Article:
ˈwar-dance noun
a dance performed by the people of some primitive societies before going to war.
ˈwarfare noun
fighting, as in a war. He refused to fight, because he has religious objections to warfare.
ˈwarhead noun
the explosive section of a missile, torpedo etc. nuclear warheads.
ˈwarhorse noun
a horse used in battle.
ˈwarlord noun
a very powerful military leader.
ˈwarmonger noun
a person who encourages war(s), often for personal reasons.
ˈwarpaint noun
paint applied to the face etc by the people of some primitive societies before going into battle.
ˈwarship noun
a ship used in war or defence.
ˈwartime noun
the time during which a country, a people etc is at war. There is a great deal of hardship and misery in wartime; (also adjective) a wartime economy.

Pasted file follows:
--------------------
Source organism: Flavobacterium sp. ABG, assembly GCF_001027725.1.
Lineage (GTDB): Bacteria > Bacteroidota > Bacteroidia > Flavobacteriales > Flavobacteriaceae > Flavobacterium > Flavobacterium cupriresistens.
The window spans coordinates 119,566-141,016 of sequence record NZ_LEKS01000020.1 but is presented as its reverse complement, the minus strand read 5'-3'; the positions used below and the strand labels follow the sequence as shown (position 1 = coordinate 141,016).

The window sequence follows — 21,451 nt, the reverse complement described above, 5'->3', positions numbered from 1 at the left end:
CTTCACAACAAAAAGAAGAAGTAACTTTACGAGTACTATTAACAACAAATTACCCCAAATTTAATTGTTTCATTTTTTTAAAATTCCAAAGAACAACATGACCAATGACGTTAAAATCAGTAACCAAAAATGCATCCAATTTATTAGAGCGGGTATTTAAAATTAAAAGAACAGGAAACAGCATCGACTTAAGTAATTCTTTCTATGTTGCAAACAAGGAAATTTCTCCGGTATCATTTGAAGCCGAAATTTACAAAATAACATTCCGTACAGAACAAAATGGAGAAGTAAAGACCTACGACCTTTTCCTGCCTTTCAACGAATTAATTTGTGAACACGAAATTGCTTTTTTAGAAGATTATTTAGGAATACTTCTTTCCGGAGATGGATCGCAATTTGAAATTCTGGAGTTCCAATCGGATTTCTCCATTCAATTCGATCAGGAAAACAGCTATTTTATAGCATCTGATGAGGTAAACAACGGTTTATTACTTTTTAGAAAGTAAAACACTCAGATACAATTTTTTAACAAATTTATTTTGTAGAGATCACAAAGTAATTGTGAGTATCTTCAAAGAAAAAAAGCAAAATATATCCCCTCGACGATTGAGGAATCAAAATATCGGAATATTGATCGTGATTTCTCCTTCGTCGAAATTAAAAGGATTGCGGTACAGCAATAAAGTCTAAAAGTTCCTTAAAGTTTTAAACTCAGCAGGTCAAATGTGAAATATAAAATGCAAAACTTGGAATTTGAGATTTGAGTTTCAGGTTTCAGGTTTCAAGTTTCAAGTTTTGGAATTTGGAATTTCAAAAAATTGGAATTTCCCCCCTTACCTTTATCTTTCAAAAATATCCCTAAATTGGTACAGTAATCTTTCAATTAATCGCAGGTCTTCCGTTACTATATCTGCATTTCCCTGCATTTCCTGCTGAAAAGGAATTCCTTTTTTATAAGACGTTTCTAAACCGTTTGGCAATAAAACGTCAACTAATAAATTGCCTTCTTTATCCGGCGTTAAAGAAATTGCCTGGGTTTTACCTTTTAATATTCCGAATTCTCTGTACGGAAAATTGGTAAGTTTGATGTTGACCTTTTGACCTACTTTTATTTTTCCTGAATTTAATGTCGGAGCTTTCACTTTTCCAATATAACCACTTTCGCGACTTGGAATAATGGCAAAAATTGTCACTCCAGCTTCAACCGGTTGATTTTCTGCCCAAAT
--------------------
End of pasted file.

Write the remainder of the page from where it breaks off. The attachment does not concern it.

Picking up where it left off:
war of nerves
a war, contest etc in which each side tries to win by making the other nervous, eg by bluff, rather than by actually fighting. That game of chess was a war of nerves.
References in classic literature ?
Not alone was their work confined to unseen warfare with the secret agents of the Oligarchy.
It was warfare dark and devious, replete with intrigue and conspiracy, plot and counterplot.
They forgot that, under the conditions of warfare a century of science had brought about, the non-military section of the population could do no serious damage in any form to their enemies, and that there was no reason, therefore, why they should, not do as they did.
One of the most striking facts historically about this war, and the one that makes the complete separation that had arisen between the methods of warfare and the necessity of democratic support, is the effectual secrecy of the Washington authorities about their airships.
His life was spent far from the court and away from the sounds of civil warfare, in the endeavour to set himself in harmony with the universe -- to become, in fact, like an Aeolian harp through which all the cords of nature might sweep at will.